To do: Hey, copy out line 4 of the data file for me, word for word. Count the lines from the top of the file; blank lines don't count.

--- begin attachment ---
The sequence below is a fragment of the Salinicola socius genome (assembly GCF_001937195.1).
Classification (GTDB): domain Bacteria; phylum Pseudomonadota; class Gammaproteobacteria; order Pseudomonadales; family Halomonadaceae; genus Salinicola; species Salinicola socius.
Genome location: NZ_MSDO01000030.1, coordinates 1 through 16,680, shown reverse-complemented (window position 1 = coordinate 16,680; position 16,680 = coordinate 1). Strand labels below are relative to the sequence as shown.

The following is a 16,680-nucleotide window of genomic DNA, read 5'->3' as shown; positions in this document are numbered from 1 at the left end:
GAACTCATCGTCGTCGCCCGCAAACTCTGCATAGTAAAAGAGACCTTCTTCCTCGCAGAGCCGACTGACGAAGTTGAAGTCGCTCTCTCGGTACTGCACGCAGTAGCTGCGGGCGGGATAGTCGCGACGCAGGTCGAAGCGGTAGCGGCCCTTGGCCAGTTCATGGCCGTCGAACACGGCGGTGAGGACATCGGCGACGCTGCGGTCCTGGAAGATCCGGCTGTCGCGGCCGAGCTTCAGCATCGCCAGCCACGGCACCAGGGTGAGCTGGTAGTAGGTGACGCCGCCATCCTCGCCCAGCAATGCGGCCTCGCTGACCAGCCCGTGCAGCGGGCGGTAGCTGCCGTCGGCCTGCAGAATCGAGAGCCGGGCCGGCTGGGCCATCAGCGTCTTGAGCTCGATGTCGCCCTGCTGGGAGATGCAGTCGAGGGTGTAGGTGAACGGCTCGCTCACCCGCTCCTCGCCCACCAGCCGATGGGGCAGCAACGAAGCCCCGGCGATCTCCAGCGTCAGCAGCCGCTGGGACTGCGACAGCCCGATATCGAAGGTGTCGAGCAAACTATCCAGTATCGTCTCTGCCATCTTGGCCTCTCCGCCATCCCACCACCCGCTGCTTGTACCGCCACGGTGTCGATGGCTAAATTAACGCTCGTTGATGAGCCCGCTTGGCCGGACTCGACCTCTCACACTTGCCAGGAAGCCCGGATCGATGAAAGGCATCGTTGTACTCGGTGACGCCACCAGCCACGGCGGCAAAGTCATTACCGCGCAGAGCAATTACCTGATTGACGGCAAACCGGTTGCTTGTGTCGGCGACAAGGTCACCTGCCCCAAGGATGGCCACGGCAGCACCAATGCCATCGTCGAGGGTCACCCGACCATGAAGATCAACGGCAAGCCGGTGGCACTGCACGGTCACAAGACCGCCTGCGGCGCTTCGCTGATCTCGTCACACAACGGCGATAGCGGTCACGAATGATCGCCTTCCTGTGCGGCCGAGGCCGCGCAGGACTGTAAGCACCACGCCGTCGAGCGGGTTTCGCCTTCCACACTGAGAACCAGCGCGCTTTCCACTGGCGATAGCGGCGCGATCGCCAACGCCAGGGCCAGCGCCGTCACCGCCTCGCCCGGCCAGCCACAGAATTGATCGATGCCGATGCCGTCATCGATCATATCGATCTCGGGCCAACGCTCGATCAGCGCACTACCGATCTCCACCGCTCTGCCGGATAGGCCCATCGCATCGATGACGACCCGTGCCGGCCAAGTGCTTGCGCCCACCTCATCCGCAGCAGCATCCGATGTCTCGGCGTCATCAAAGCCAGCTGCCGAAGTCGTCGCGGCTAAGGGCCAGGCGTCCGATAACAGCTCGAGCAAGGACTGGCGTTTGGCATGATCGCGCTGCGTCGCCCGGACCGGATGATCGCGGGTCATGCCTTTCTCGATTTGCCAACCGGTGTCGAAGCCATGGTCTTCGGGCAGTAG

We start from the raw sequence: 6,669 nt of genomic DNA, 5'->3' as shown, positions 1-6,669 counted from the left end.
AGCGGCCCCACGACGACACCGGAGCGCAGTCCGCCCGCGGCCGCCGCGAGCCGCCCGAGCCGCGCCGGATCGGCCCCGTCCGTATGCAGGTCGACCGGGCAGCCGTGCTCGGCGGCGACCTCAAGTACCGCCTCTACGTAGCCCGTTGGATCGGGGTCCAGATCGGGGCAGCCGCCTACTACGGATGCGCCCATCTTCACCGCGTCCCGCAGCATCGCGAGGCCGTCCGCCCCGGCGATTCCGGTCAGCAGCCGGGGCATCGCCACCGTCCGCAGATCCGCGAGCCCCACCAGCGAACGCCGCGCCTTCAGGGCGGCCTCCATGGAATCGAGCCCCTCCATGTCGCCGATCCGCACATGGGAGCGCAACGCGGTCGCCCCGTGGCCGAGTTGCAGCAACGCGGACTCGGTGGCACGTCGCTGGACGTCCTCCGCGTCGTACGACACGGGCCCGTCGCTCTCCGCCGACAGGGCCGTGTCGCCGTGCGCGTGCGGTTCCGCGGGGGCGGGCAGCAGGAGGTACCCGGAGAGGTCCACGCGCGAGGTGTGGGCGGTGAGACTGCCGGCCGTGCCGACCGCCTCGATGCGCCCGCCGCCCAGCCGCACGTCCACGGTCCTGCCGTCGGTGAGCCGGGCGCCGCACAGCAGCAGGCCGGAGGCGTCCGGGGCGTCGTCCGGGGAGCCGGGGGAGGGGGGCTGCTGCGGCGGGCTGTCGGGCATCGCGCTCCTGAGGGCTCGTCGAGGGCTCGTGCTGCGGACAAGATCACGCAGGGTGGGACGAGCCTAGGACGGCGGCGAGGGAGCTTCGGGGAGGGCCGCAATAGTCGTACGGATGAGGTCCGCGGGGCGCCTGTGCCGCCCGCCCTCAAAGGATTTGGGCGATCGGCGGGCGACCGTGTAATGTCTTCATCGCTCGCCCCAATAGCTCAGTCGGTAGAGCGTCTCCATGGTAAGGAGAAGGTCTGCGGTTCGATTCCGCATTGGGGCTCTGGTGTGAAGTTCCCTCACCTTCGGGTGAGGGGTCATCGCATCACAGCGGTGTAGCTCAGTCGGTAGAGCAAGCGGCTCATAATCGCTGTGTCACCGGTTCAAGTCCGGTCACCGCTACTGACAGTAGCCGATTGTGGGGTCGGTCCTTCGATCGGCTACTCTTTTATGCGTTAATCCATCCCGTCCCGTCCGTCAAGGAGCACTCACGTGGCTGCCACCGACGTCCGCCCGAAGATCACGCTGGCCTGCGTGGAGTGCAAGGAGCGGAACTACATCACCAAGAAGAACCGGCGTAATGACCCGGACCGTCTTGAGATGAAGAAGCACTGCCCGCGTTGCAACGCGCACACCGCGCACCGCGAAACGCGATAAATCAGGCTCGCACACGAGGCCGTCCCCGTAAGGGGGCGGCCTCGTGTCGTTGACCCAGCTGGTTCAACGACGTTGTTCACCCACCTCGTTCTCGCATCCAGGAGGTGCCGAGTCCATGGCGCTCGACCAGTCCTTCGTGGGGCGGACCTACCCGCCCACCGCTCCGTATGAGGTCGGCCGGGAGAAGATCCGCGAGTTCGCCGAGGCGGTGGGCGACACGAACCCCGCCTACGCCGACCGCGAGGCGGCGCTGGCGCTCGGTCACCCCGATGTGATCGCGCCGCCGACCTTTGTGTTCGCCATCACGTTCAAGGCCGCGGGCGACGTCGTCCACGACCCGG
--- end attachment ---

The following is a 16,680-nucleotide window of genomic DNA, read 5'->3' as shown; positions in this document are numbered from 1 at the left end: